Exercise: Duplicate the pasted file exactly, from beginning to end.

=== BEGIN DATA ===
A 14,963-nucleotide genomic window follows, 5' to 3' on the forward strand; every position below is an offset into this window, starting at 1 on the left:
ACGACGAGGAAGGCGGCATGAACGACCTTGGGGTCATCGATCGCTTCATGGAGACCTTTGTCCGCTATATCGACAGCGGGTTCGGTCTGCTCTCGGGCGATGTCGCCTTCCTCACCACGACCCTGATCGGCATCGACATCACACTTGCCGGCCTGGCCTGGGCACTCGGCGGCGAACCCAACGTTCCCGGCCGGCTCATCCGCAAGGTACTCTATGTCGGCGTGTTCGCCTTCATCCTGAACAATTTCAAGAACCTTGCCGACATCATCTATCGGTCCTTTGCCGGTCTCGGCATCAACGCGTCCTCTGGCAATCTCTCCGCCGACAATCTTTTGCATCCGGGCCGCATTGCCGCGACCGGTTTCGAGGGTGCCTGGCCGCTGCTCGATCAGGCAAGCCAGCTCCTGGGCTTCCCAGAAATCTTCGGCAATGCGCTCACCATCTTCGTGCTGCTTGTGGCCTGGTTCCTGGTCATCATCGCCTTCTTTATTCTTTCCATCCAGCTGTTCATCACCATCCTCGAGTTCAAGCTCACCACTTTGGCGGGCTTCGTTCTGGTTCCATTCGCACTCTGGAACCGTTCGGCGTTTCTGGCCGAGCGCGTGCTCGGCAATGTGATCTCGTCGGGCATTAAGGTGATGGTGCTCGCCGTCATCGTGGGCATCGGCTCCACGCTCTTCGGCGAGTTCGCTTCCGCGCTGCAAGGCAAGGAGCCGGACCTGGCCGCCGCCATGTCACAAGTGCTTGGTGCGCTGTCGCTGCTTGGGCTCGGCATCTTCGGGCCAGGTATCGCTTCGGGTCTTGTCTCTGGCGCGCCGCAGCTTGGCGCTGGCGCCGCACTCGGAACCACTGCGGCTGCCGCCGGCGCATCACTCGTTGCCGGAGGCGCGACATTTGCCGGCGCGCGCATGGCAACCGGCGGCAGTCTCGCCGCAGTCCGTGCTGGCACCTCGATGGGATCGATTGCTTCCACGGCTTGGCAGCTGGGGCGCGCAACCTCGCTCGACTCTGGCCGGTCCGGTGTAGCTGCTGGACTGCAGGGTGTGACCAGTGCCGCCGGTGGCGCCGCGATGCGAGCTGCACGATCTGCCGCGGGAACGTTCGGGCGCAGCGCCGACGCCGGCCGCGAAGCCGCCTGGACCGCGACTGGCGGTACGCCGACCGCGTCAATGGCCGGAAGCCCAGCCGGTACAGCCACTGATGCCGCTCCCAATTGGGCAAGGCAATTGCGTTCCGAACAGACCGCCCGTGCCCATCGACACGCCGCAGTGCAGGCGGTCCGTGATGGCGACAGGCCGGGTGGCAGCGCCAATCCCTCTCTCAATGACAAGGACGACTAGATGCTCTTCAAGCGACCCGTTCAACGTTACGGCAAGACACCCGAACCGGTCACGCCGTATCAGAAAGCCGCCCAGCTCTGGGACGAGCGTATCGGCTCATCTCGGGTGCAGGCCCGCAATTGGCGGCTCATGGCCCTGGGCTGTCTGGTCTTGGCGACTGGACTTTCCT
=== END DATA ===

A 14,963-nucleotide genomic window follows, 5' to 3' on the forward strand; every position below is an offset into this window, starting at 1 on the left:
ACGACGAGGAAGGCGGCATGAACGACCTTGGGGTCATCGATCGCTTCATGGAGACCTTTGTCCGCTATATCGACAGCGGGTTCGGTCTGCTCTCGGGCGATGTCGCCTTCCTCACCACGACCCTGATCGGCATCGACATCACACTTGCCGGCCTGGCCTGGGCACTCGGCGGCGAACCCAACGTTCCCGGCCGGCTCATCCGCAAGGTACTCTATGTCGGCGTGTTCGCCTTCATCCTGAACAATTTCAAGAACCTTGCCGACATCATCTATCGGTCCTTTGCCGGTCTCGGCATCAACGCGTCCTCTGGCAATCTCTCCGCCGACAATCTTTTGCATCCGGGCCGCATTGCCGCGACCGGTTTCGAGGGTGCCTGGCCGCTGCTCGATCAGGCAAGCCAGCTCCTGGGCTTCCCAGAAATCTTCGGCAATGCGCTCACCATCTTCGTGCTGCTTGTGGCCTGGTTCCTGGTCATCATCGCCTTCTTTATTCTTTCCATCCAGCTGTTCATCACCATCCTCGAGTTCAAGCTCACCACTTTGGCGGGCTTCGTTCTGGTTCCATTCGCACTCTGGAACCGTTCGGCGTTTCTGGCCGAGCGCGTGCTCGGCAATGTGATCTCGTCGGGCATTAAGGTGATGGTGCTCGCCGTCATCGTGGGCATCGGCTCCACGCTCTTCGGCGAGTTCGCTTCCGCGCTGCAAGGCAAGGAGCCGGACCTGGCCGCCGCCATGTCACAAGTGCTTGGTGCGCTGTCGCTGCTTGGGCTCGGCATCTTCGGGCCAGGTATCGCTTCGGGTCTTGTCTCTGGCGCGCCGCAGCTTGGCGCTGGCGCCGCACTCGGAACCACTGCGGCTGCCGCCGGCGCATCACTCGTTGCCGGAGGCGCGACATTTGCCGGCGCGCGCATGGCAACCGGCGGCAGTCTCGCCGCAGTCCGTGCTGGCACCTCGATGGGATCGATTGCTTCCACGGCTTGGCAGCTGGGGCGCGCAACCTCGCTCGACTCTGGCCGGTCCGGTGTAGCTGCTGGACTGCAGGGTGTGACCAGTGCCGCCGGTGGCGCCGCGATGCGAGCTGCACGATCTGCCGCGGGAACGTTCGGGCGCAGCGCCGACGCCGGCCGCGAAGCCGCCTGGACCGCGACTGGCGGTACGCCGACCGCGTCAATGGCCGGAAGCCCAGCCGGTACAGCCACTGATGCCGCTCCCAATTGGGCAAGGCAATTGCGTTCCGAACAGACCGCCCGTGCCCATCGACACGCCGCAGTGCAGGCGGTCCGTGATGGCGACAGGCCGGGTGGCAGCGCCAATCCCTCTCTCAATGACAAGGACGACTAGATGCTCTTCAAGCGACCCGTTCAACGTTACGGCAAGACACCCGAACCGGTCACGCCGTATCAGAAAGCCGCCCAGCTCTGGGACGAGCGTATCGGCTCATCTCGGGTGCAGGCCCGCAATTGGCGGCTCATGGCCCTGGGCTGTCTGGTCTTGGCGACTGGACTTTCCT